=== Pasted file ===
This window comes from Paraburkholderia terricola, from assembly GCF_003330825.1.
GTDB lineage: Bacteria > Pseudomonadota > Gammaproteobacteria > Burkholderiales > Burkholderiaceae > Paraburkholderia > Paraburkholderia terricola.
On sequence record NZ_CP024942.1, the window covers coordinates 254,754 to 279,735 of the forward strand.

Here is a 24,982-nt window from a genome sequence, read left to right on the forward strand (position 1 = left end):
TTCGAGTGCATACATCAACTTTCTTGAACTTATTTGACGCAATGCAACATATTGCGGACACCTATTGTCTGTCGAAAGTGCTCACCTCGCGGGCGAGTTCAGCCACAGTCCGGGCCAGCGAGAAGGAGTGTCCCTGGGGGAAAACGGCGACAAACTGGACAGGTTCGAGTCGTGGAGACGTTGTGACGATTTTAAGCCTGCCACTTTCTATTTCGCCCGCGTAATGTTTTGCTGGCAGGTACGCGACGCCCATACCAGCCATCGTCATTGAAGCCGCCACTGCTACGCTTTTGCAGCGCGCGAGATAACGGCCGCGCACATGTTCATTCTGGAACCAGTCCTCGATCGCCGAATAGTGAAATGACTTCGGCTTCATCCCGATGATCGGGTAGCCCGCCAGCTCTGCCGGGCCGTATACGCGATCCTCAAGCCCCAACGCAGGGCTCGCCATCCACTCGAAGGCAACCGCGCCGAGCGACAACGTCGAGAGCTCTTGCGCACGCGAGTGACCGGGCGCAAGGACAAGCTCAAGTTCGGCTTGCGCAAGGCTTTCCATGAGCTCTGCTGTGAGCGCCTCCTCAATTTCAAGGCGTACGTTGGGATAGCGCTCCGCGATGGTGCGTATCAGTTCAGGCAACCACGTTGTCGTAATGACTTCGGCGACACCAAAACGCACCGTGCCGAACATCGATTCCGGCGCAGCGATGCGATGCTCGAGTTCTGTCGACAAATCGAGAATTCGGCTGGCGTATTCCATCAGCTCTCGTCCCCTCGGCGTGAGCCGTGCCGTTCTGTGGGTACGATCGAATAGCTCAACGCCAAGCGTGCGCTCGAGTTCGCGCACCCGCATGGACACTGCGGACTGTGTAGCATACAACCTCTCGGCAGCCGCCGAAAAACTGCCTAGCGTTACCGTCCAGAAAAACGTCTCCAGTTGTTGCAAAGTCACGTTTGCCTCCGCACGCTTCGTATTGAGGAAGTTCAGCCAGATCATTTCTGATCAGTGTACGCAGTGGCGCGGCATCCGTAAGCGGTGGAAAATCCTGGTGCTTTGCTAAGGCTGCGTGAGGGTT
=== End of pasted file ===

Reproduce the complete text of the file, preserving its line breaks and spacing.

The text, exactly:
This window comes from Paraburkholderia terricola, from assembly GCF_003330825.1.
GTDB lineage: Bacteria > Pseudomonadota > Gammaproteobacteria > Burkholderiales > Burkholderiaceae > Paraburkholderia > Paraburkholderia terricola.
On sequence record NZ_CP024942.1, the window covers coordinates 254,754 to 279,735 of the forward strand.

Here is a 24,982-nt window from a genome sequence, read left to right on the forward strand (position 1 = left end):
TTCGAGTGCATACATCAACTTTCTTGAACTTATTTGACGCAATGCAACATATTGCGGACACCTATTGTCTGTCGAAAGTGCTCACCTCGCGGGCGAGTTCAGCCACAGTCCGGGCCAGCGAGAAGGAGTGTCCCTGGGGGAAAACGGCGACAAACTGGACAGGTTCGAGTCGTGGAGACGTTGTGACGATTTTAAGCCTGCCACTTTCTATTTCGCCCGCGTAATGTTTTGCTGGCAGGTACGCGACGCCCATACCAGCCATCGTCATTGAAGCCGCCACTGCTACGCTTTTGCAGCGCGCGAGATAACGGCCGCGCACATGTTCATTCTGGAACCAGTCCTCGATCGCCGAATAGTGAAATGACTTCGGCTTCATCCCGATGATCGGGTAGCCCGCCAGCTCTGCCGGGCCGTATACGCGATCCTCAAGCCCCAACGCAGGGCTCGCCATCCACTCGAAGGCAACCGCGCCGAGCGACAACGTCGAGAGCTCTTGCGCACGCGAGTGACCGGGCGCAAGGACAAGCTCAAGTTCGGCTTGCGCAAGGCTTTCCATGAGCTCTGCTGTGAGCGCCTCCTCAATTTCAAGGCGTACGTTGGGATAGCGCTCCGCGATGGTGCGTATCAGTTCAGGCAACCACGTTGTCGTAATGACTTCGGCGACACCAAAACGCACCGTGCCGAACATCGATTCCGGCGCAGCGATGCGATGCTCGAGTTCTGTCGACAAATCGAGAATTCGGCTGGCGTATTCCATCAGCTCTCGTCCCCTCGGCGTGAGCCGTGCCGTTCTGTGGGTACGATCGAATAGCTCAACGCCAAGCGTGCGCTCGAGTTCGCGCACCCGCATGGACACTGCGGACTGTGTAGCATACAACCTCTCGGCAGCCGCCGAAAAACTGCCTAGCGTTACCGTCCAGAAAAACGTCTCCAGTTGTTGCAAAGTCACGTTTGCCTCCGCACGCTTCGTATTGAGGAAGTTCAGCCAGATCATTTCTGATCAGTGTACGCAGTGGCGCGGCATCCGTAAGCGGTGGAAAATCCTGGTGCTTTGCTAAGGCTGCGTGAGGGTT